“People don’t buy what you do, they buy why you do it,” says Sinek. Your story and your passion make you stand out in a crowd and help you connect with like-minded people, the kind of people who will support you even when times are tough.

When you follow your heart and are passionate about what you do, you lay the foundation for creativity. That keeps you motivated. When obstacles get in your way, you have the strength to go on. Over the past few months, I’ve had the pleasure of interviewing four start-up entrepreneurs whose passion and purpose inspire me, their customers, employees, suppliers, and investors.

Read all of How Starting with “Why?” Leads Entrepreneurs to Success on My Turnstone. 

Women-Owned Businesses: A Tale of Two Types Of Entrepreneurs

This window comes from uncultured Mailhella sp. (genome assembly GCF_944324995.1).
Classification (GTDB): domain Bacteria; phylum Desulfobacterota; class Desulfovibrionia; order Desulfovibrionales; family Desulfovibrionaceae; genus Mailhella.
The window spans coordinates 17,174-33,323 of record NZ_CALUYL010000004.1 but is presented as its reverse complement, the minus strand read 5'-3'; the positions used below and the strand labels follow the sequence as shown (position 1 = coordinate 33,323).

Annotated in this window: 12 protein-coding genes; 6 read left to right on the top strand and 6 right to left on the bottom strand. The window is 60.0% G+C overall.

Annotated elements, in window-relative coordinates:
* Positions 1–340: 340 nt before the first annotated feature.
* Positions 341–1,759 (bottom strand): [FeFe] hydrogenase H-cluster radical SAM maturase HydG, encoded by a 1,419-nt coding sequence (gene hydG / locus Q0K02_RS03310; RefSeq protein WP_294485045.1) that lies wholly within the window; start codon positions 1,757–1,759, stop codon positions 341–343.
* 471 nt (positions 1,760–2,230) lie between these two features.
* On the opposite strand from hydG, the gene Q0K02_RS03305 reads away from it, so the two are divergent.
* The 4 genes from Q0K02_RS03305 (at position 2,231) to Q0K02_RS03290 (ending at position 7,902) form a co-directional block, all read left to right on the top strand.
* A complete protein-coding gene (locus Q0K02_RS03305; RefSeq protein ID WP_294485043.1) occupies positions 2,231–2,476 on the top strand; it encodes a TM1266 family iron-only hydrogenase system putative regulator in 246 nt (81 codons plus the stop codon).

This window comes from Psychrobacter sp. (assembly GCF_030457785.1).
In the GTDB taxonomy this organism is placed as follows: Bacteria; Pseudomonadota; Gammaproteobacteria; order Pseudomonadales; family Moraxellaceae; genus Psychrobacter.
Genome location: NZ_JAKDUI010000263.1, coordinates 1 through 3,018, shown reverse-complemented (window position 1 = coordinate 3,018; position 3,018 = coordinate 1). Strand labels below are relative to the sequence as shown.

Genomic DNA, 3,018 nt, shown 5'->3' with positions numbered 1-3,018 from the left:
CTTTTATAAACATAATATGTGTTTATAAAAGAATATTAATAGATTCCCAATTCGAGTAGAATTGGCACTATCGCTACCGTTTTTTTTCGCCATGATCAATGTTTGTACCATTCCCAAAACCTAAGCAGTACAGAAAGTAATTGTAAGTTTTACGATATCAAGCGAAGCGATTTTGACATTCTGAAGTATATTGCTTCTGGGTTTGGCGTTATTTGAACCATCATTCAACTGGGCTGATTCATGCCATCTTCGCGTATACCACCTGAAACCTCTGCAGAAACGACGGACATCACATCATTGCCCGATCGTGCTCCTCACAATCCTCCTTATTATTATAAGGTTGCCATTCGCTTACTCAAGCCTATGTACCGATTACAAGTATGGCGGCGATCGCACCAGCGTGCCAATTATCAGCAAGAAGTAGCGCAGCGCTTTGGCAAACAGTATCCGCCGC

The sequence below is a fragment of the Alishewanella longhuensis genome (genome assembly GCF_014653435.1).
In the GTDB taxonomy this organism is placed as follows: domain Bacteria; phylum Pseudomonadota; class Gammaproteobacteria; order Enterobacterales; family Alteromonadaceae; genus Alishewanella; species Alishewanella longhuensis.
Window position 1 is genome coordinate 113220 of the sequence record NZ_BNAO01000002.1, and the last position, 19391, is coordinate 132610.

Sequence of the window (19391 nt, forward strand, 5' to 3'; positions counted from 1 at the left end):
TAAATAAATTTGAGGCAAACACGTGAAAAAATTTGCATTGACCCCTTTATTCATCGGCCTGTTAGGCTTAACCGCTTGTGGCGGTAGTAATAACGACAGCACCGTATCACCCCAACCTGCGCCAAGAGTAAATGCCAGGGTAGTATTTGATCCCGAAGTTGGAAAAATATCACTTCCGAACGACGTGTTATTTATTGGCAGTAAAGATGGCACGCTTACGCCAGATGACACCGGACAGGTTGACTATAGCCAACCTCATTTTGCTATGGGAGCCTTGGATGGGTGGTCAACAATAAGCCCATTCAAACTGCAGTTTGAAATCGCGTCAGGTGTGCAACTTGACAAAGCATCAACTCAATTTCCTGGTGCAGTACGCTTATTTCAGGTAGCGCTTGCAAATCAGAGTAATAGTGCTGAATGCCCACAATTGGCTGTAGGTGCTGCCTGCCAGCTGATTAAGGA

Just the facts, ma’am

It was the best of times, it was the worst of times. It was the age of opportunity, it was the age of necessity. It was the epoch of unicorns (start-up companies valued at a billion dollars or more), it was the epoch of struggling sole proprietors. That is the story revealed by 2012 U.S. Census Bureau’s Survey of Small Business Owners for women.

Read all of Women-Owned Businesses: A Tale of Two Types Of Entrepreneurs on


Entrepreneurs Slow to Market Via Equity Crowdfunding Platforms

Equity crowdfunding platforms are providing a new and innovative way to raise money from angel investors that centralizes, streamlines, simplifies and shortens the fundraising process. Equity crowdfunding pools money from a group of investors via internet platforms, using social media and other types of marketing.

You might be surprised to learn that entrepreneurs, who are known for innovating in their products and services, are not innovating when it comes to the way they raise money. And angel investors, who put money into innovations, are not innovating in the way they invest. Few entrepreneurs are marketing their securities offerings to angels online via crowdfunding.